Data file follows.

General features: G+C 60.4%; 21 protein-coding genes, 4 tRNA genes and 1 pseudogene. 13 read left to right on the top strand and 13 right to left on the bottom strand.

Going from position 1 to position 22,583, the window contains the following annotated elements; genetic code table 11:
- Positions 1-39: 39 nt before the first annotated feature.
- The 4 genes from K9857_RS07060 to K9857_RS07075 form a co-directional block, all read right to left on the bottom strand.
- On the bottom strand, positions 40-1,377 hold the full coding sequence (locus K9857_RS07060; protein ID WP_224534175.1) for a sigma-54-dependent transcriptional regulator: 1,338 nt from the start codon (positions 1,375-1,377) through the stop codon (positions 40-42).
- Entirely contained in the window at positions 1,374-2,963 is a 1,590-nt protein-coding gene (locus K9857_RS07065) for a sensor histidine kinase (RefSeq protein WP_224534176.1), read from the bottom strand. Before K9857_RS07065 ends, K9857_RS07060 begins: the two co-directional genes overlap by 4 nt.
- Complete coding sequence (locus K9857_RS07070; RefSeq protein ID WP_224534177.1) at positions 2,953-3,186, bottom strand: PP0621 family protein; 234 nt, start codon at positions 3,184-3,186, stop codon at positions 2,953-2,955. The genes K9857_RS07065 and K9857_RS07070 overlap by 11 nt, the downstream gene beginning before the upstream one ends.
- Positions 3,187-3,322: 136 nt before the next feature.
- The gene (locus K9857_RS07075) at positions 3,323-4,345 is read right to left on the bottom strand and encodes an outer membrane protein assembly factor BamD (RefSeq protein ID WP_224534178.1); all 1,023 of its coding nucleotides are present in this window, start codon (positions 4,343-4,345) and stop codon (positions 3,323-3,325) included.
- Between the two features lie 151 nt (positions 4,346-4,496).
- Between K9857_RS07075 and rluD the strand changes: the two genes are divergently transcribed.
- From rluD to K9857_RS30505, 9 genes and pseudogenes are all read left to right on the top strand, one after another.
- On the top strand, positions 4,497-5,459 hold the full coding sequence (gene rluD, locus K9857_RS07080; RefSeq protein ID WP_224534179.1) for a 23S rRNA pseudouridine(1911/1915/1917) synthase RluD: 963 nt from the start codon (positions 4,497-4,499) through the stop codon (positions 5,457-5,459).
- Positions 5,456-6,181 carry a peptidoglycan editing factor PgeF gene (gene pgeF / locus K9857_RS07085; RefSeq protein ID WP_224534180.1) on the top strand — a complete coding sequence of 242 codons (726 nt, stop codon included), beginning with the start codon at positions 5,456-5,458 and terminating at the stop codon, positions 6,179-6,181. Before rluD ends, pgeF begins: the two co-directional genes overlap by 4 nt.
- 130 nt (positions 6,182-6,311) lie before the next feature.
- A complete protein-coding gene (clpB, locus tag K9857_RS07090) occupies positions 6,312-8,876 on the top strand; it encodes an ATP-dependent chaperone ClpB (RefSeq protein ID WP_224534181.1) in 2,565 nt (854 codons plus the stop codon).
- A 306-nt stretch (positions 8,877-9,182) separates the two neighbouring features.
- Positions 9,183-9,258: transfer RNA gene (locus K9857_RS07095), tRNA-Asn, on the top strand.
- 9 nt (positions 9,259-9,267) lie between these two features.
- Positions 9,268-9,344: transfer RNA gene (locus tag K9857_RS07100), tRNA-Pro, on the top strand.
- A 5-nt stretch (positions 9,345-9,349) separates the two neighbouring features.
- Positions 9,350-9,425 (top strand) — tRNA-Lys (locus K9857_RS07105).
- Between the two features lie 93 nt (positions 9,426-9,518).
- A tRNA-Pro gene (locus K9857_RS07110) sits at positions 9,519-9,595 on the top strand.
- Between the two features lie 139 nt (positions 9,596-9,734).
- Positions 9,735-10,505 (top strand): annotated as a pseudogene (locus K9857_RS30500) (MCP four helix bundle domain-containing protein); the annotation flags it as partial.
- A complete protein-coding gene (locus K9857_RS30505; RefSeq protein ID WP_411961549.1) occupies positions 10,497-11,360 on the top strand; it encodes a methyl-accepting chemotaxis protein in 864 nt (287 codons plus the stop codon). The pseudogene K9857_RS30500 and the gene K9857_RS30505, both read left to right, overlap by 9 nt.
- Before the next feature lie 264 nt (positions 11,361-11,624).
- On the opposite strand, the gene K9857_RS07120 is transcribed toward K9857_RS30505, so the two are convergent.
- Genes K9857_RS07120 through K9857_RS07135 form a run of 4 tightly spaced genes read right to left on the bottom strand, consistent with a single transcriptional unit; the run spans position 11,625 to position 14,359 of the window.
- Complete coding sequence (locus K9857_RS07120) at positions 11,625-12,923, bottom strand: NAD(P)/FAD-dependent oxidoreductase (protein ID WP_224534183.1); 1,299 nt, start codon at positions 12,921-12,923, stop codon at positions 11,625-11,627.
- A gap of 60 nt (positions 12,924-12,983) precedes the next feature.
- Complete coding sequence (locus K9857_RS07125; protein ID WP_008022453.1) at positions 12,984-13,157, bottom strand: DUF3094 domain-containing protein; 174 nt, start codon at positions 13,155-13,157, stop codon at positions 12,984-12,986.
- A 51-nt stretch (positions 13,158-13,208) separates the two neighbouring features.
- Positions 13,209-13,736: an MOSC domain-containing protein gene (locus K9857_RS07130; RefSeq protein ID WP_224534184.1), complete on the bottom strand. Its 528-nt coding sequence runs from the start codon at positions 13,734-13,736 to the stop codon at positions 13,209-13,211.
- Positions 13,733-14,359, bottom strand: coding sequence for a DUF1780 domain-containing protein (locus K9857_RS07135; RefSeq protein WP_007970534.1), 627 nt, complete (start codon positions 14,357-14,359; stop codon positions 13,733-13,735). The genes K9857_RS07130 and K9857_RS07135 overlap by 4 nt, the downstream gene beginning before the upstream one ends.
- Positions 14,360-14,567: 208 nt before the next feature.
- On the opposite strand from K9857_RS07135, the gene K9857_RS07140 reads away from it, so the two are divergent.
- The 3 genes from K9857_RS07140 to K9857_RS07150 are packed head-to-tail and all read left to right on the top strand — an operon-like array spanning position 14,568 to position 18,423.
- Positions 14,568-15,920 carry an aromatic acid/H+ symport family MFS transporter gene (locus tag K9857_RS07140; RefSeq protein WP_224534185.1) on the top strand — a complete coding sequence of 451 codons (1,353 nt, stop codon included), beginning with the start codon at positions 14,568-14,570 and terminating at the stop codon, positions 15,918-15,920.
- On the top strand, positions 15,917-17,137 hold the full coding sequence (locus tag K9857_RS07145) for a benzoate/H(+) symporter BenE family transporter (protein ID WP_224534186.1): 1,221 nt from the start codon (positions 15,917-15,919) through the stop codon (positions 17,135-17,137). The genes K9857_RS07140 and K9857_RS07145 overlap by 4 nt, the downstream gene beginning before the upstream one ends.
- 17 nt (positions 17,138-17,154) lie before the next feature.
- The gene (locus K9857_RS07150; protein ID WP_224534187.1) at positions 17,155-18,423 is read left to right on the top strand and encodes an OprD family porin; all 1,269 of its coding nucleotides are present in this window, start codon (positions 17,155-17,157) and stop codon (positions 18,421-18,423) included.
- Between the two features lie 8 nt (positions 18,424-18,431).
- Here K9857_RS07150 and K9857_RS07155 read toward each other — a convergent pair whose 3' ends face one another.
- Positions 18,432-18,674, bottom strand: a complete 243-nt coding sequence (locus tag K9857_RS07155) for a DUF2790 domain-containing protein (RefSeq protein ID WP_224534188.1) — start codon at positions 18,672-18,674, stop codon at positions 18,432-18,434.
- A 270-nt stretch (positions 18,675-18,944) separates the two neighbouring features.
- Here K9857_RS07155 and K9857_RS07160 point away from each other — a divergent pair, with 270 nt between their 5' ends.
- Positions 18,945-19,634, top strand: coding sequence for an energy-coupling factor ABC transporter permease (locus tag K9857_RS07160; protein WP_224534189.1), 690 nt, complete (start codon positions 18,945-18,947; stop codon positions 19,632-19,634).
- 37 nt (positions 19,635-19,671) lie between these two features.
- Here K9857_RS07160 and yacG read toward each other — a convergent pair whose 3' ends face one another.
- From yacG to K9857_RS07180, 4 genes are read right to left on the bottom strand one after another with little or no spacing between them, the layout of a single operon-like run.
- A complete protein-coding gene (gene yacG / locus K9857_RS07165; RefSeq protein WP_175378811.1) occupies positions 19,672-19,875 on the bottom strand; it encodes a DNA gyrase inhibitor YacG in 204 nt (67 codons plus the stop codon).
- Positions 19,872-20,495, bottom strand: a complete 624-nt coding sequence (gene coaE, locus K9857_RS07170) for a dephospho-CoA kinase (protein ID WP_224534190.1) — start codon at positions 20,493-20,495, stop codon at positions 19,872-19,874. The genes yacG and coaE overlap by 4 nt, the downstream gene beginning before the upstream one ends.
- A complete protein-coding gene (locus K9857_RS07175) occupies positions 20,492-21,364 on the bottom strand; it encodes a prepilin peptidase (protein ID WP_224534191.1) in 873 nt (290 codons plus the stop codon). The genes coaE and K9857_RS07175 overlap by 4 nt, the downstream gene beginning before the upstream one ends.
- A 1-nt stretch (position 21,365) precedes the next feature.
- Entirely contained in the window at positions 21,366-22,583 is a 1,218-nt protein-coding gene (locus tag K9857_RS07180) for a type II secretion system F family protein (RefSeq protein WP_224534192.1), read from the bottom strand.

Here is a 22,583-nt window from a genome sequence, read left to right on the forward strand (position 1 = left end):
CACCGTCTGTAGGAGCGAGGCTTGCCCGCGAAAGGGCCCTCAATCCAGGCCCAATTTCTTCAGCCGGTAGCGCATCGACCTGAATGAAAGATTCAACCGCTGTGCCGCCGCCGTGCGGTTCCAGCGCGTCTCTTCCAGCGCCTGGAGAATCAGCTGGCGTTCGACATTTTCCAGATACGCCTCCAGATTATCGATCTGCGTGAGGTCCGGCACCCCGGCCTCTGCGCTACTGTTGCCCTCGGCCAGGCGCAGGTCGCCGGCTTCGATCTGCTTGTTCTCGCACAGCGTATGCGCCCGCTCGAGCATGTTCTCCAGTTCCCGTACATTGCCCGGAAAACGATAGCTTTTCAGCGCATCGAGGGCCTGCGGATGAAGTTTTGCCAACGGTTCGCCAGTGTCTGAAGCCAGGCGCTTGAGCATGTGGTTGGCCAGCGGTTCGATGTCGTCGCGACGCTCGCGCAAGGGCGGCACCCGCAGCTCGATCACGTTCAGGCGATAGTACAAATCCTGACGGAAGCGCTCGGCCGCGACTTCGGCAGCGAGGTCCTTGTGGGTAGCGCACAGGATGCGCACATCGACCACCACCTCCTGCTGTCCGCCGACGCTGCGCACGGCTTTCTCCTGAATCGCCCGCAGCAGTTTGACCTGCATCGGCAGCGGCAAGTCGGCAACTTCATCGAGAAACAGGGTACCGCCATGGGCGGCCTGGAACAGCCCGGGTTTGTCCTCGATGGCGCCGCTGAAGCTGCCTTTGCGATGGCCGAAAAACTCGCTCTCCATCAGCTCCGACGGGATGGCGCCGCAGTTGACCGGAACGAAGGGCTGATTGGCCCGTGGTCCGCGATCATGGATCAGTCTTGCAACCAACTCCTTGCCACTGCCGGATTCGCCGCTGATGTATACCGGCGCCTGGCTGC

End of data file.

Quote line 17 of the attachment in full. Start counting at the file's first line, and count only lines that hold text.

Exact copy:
- A 306-nt stretch (positions 8,877-9,182) separates the two neighbouring features.